Tobiko calls for polls probe as IEBC responds to Nasa

IEBC chairman Wafula Chebukati (centre) and other electoral agency commissioners address journalists outside Anniversary Towers in Nairobi as IEBC on August 1,2017. Director of Public Prosecution Kiriako Tobiko has ordered the police and anti-corruption commission to investigate top IEBC officials over irregularities touching on last month’s elections. PHOTO | EVANS HABIL | NATION MEDIA GROUP

What you need to know:

  • DPP calls on police to investigate officials who could be culpable in bungled election.
  • Commission writes to opposition over irreducible minimums and steps taken.
  • Coalition to meet Monday review the responses and chart way forward on election
  • IEBC is on Monday expected to give a comprehensive response to conditions set out by Nasa to be met before they can take part in the repeat presidential election slated for October 26.

The Director of Public Prosecution Keriako Tobiko on Saturday ordered the police and anti-corruption commission to investigate top officials at the electoral commission over irregularities touching on last month’s elections.

Mr Tobiko gave the head of Directorate of Criminal Investigations Ndegwa Muhoro and the Ethics and Anti-Corruption Commission (EACC) CEO Halakhe Waqo 21 days to report back to him.

“I write therefore and pursuant to the provisions of Article 157 (4) of the Constitution… of the Elections Offences Act 2017 to direct and require you to, undertake jointly thorough, comprehensive and expeditious investigations into the irregularities and illegalities found by the Supreme Court to have been committed by the IEBC in relations to the presidential elections with a view of establishing whether electoral and or other criminal offences may have been committed by the IEBC officials,” he said.

This came as the electoral commission is on Monday expected to give a comprehensive response to conditions set out by Nasa to be met before they can take part in the repeat presidential election slated for October 26.


The decision, in the form of writing, could be the turning point in an already poisoned environment as the opposition holds that any indication the Independent Electoral and Boundaries Commission (IEBC) is not addressing what they call irreducible minimums will not only see them boycott the poll but also ensure it does not take place.

Suna East MP and ODM director of elections Junet Mohamed told the Nation that commission chairman Wafula Chebukati had promised to get back to them Monday.

“We should be getting their feedback tomorrow on what we want done before we can take part in the elections. Like our candidate Raila Odinga has said before, we will be foolish to allow ourselves to be led to a slaughterhouse presided over by Jubilee,” he said.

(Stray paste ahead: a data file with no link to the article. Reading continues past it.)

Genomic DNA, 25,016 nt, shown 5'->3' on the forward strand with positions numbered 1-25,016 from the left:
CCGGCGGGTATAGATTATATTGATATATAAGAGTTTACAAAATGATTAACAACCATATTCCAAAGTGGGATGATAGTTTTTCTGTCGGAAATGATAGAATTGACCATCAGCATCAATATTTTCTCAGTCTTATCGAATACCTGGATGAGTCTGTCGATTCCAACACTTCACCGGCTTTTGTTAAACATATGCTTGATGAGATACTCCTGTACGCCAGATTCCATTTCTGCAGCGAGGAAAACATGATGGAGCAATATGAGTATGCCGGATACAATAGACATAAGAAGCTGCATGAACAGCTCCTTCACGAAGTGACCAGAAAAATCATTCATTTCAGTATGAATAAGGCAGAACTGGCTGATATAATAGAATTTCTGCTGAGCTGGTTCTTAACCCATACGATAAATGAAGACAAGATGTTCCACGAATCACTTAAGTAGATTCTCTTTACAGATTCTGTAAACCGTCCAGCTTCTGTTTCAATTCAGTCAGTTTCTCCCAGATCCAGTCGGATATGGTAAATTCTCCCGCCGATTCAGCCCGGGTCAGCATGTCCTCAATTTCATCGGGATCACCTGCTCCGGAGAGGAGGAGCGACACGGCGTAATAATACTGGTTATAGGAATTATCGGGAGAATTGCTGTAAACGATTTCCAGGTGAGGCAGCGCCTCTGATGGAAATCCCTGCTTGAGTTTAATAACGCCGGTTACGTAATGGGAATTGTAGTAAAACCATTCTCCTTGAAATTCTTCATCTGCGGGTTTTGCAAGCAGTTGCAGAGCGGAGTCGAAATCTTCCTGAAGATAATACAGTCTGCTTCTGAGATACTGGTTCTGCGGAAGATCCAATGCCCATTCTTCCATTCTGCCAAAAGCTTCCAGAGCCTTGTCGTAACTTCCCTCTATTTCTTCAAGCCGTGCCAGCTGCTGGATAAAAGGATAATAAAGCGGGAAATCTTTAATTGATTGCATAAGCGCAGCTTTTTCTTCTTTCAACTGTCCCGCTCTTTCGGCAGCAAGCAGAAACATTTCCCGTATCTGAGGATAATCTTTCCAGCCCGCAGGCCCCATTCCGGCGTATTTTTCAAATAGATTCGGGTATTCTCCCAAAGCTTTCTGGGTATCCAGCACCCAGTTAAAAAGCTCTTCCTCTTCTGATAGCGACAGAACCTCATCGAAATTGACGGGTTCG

TheNation also established that the Commission was set to meet with President Kenyatta and Mr Odinga on Wednesday.

The meeting which had initially been set for Wednesday last week was rescheduled to allow the parties study details of the Supreme Court judgement. It will take place at the Bomas of Kenya, the national tallying centre.

“We want to move forward together. Once we meet them, the whole preparations will be thrust back on course after the Supreme Court gave the full judgment,” a commissioner confided to us yesterday.

The official said that majority of what Nasa was demanding was, “doable but we are careful to do this in such a way that we also keep the confidence of their Jubilee competitors.”


IEBC’s Communications Manager Andrew Limo confirmed the Wednesday meeting but would not comment on the planned response to Nasa.

“The commission is keen to explain to the candidates what we are doing towards achieving free and fair presidential elections. We hope to do so on Wednesday,” he said.

The opposition’s list of irreducible minimums broadly consists of personnel changes at IEBC, reforms on technology for election, identification of a new printer for the ballot papers as well as operational and logistical reforms.

Foremost on Nasa’s list of demands is the personnel changes. For this, Nasa has provided a list of 11 officials including IEBC commissioner Abdi Guliye, CEO Ezra Chiloba and deputy CEO Betty Nyabuto, who should be shown the door.

The list also includes deputy CEO Marjan Hussein Marjan who was recently appointed by IEBC chairman Wafula Chebukati to head the project team for the fresh elections, directors James Muhati (ICT), Immaculate Kassait (voter registration and electoral operations), Praxedes Tororey (legal and public affairs, who has already retired) an adviser to the CEO Moses Kipkogey, Sidney Namulungu, Nancy Kariuki and Silas Rotich.

Besides Mr Marjan, others in the black list of Nasa but who were recently appointed to the project team are Dr Namulungu, Ms Kariuki and Mr Rotich.